Sirocco The hot winds blow northwards. Laboring hearts adapt to a slow-burning rhythm. Nights find you breathing harder, dreaming languid dreams dipped in Saharan orange. Snow melts into puddles, makes little rapids in the gullies. Shy bright green unfolds on hitherto barren winter stalks, like young girls succumbing to the whispered promise of swelter, not heeding either calendar or caution. Cars covered in red sand use the roads like go-cart runs. An early tulip pushes through heavy slush, a sense of unseemliness in the air. On a park bench two grey heads, woolen scarves undone daringly, galoshes protecting warm shoes. Old hands stripped of thick gloves, he holds hers and bends over them as far as his stiff back gives him leave. The Sirocco will hold a few days.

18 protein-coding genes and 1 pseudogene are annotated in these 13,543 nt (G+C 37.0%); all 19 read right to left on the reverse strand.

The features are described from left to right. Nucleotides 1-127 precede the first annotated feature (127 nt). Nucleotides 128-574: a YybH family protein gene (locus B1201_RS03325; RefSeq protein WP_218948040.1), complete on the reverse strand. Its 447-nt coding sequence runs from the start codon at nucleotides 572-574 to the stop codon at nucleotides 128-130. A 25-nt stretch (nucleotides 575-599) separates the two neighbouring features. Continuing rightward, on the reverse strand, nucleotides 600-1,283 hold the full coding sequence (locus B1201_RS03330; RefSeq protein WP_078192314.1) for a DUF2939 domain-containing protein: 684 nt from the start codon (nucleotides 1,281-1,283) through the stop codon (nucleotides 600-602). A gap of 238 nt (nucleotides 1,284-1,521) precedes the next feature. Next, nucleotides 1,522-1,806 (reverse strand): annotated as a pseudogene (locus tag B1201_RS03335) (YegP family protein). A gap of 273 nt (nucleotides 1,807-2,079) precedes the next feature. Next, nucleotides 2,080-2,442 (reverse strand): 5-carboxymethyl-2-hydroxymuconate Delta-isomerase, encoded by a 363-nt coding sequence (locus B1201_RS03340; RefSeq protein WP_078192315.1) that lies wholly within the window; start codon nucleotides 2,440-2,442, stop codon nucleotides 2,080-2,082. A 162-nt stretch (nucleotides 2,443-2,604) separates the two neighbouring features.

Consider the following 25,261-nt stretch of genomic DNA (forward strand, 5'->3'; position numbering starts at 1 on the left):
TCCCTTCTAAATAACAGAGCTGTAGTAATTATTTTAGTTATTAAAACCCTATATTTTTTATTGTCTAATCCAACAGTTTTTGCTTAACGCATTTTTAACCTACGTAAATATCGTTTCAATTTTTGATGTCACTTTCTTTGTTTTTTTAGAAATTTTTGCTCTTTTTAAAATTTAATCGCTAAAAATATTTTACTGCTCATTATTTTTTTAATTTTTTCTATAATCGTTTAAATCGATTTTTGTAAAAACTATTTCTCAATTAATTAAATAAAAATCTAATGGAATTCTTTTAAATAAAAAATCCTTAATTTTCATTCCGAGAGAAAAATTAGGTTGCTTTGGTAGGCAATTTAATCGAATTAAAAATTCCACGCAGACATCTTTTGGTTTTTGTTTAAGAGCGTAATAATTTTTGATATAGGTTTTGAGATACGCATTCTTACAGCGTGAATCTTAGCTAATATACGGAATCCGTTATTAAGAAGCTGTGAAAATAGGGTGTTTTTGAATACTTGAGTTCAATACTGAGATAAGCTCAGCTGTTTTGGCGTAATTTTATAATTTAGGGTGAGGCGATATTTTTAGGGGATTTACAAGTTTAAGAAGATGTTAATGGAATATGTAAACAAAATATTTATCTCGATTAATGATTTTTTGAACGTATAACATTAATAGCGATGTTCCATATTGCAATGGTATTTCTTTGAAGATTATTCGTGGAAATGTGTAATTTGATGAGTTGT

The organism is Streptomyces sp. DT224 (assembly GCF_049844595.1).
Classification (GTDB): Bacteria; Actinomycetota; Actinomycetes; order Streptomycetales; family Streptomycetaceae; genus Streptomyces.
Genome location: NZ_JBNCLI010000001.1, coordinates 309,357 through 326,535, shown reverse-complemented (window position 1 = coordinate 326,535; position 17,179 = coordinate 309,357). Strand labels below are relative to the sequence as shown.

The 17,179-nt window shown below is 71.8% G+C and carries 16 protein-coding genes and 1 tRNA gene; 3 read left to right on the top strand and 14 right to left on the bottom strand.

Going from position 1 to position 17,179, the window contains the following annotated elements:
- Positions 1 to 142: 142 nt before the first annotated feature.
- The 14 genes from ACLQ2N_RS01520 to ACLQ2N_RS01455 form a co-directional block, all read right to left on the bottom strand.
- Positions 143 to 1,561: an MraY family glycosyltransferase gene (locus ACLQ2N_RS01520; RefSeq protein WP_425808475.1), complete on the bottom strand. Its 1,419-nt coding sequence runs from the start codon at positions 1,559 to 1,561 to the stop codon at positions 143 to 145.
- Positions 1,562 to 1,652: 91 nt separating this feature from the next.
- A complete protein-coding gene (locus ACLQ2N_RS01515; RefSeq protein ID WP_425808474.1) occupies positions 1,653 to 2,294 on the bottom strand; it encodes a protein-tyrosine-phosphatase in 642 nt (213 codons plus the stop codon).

About the Author: Rose Mary Boehm is a German-born British national living and writing in Lima, Peru. Her poetry has been published widely in mostly US poetry reviews (online and print). She was twice nominated for a Pushcart. Her fifth poetry collection, DO OCEANS HAVE UNDERWATER BORDERS, will be published by Kelsay Books in July 2022. https://www.rose-mary-boehm-poet.com/
Image Credit: Chase Dimock “Dead Leaves and Landscape” (2021)